The City of Girard has had one of the lowest water rates of any communities in southeast Kansas. That is going to change, effective Oct. 1.

The City of Girard has had one of the lowest water rates of any communities in southeast Kansas. That is going to change, effective Oct. 1.

During a work session Thursday night, the Girard City Council discussed various options, and voted to approve a rate increase.

“Basically, our current rates were insufficient to maintain a reserve balance our water fund,” said Girard mayor Maurice Harley. “These increases will help build a balance in the fund.”

“Current cost of 5,000 gallons is $26.04, and that would go to $38.10,” said Girard mayor Maurice Harley.

The new policy also eliminates the declining scale which favors high-end water users.

“Girard is actually a rarity in still having a declining scale,” said Gary Emry, Girard city administrator. “They’re considered to be antiquated, and most communities have eliminated them.”

Current in-town minimum rate is $7.31 for 1,000 gallons, $6.52 for the second 1,000 gallons, $4.07 per 1,000 gallons for those using between 3,000 and 74,000 gallons, and $3.52 per 1,000 gallons for those using more than 75,000 gallons.

By contrast, Harley said that it costs the city $6.08 to deliver 1,000 gallons of water. In 2010 the city sold 75,947,000 gallons.

“Once we get past the first 1,000 gallons, we are losing money,” the mayor said. “Girard uses around 600,000 gallons of water a day.”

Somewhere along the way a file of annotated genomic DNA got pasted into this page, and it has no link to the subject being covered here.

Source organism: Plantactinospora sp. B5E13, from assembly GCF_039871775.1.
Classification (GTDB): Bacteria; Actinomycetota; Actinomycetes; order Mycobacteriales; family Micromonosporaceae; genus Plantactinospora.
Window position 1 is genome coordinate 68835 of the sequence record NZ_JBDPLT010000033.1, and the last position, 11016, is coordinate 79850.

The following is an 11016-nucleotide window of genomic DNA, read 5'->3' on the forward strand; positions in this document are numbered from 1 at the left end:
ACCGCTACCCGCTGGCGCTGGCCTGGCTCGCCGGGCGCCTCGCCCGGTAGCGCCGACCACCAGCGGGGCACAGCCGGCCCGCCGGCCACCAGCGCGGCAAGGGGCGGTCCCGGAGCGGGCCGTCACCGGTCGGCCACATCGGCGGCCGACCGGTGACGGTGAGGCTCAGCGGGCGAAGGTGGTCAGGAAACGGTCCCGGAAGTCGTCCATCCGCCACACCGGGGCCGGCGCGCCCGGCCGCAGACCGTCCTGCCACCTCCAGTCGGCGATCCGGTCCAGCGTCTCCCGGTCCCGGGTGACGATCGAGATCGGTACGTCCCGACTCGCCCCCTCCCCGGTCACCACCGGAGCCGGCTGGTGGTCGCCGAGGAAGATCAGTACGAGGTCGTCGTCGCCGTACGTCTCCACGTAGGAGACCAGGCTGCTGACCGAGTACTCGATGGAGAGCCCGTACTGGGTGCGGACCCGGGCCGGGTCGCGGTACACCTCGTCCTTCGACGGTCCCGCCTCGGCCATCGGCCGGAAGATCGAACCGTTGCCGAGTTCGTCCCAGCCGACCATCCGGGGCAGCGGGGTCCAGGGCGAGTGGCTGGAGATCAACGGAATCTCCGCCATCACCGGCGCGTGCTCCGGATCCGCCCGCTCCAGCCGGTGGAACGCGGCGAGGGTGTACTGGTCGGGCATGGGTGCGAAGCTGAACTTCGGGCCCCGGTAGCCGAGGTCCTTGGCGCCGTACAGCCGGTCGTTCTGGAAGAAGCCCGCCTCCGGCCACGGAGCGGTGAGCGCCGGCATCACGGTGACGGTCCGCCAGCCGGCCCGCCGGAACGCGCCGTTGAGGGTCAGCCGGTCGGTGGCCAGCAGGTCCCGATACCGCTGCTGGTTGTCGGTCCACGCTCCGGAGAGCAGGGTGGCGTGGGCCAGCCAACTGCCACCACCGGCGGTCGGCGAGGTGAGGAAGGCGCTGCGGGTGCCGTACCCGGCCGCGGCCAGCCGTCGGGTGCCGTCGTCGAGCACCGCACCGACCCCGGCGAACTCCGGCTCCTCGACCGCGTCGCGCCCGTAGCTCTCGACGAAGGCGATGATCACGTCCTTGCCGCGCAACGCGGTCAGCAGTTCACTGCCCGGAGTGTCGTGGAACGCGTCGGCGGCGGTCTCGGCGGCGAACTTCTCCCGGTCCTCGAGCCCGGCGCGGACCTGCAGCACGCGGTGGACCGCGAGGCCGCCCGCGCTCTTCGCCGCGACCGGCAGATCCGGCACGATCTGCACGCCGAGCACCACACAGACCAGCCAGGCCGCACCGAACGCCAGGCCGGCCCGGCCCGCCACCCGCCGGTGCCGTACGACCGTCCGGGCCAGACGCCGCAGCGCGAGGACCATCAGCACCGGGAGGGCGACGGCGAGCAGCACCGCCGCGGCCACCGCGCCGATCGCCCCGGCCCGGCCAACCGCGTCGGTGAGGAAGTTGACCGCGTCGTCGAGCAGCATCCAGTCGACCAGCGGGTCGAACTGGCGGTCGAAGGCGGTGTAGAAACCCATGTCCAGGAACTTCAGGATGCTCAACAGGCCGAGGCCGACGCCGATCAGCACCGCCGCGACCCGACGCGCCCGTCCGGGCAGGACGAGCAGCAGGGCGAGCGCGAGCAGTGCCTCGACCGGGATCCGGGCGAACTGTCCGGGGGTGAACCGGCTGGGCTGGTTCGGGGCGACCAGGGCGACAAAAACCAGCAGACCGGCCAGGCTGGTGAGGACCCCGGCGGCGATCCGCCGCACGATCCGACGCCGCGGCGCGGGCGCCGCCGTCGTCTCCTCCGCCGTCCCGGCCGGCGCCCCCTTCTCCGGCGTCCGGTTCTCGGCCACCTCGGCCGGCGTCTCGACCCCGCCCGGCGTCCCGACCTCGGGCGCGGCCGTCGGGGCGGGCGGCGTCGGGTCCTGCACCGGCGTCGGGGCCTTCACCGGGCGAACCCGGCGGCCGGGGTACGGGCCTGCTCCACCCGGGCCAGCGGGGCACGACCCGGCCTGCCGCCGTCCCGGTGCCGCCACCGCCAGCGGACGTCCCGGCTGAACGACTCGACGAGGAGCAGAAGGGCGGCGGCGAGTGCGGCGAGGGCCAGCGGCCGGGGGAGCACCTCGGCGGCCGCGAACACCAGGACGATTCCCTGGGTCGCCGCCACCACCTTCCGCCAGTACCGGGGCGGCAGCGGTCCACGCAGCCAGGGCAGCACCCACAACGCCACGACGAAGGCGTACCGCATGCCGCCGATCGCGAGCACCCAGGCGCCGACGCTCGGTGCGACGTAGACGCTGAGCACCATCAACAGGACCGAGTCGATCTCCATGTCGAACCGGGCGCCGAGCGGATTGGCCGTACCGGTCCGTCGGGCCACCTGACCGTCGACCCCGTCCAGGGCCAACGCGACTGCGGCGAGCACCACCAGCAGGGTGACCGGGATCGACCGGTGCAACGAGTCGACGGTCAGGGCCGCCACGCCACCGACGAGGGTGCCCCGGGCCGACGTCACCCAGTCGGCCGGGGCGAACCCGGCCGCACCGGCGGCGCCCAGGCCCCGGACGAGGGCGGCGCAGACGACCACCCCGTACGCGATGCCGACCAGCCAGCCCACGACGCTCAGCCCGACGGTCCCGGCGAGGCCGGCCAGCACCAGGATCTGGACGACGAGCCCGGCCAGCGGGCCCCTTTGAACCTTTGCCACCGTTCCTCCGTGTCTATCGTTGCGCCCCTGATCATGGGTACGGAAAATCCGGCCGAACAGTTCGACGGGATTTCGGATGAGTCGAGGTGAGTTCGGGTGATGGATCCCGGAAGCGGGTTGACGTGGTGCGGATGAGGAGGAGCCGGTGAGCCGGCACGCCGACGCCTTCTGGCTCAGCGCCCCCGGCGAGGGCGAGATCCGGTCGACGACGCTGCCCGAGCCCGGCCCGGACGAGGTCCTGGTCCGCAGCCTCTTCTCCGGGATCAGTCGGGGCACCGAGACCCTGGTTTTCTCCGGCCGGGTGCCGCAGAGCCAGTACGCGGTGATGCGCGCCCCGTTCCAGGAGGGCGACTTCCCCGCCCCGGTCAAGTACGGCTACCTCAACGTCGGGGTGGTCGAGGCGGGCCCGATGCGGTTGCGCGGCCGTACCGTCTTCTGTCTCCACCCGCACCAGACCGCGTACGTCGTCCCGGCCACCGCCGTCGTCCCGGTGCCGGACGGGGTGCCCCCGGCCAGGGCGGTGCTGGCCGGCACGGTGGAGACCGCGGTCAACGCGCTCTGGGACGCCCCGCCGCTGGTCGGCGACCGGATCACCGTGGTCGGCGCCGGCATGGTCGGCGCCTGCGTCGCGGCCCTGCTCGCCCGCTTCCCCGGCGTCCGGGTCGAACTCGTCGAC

Council member Susan Thom has consistently said that she favors a flat rate, with everybody paying the same amount.

“But I did say that with an asterisk,” she said.

The asterisk involves water users living outside the city limits.

“It just costs more to service those living outside the city,” Emry said.

“Rates for consumers outside the city will increase at the same percentage as the in-town rates,” Harley said.

Council member Melody Cherry asked what benefits community residents will receive as a result of the increased rates.

Harley said that the increase will help cover the debt service incurred by the city for upcoming improvements to the water system. The main expense will be construction of new water towers which will address low water pressure problems in the city.

“Our existing water towers are not high enough for adequate water pressure,” Harley said. “Right now our pressure is about a third lower than the standard. This is a safety issue, because we have a hard time fighting fires with the water pressure we have now.”

The low pressure also impacts water users.

“Girard Medical Center had to buy a $10,000 booster pump to increase water pressure at the hospital,” Harley said.

He added that improved utilities will make the community much more inviting to any business that requires high water pressure in its operations.

“The new towers will also give us additional storage,” Harley said. “Right now we have around one day of water in the tanks, and the new tanks will hold about 1 1/2 days of water.”

Council members also discussed ways of educating the public about the upcoming increase, including the possibility of sending out newsletters or scheduling public forums.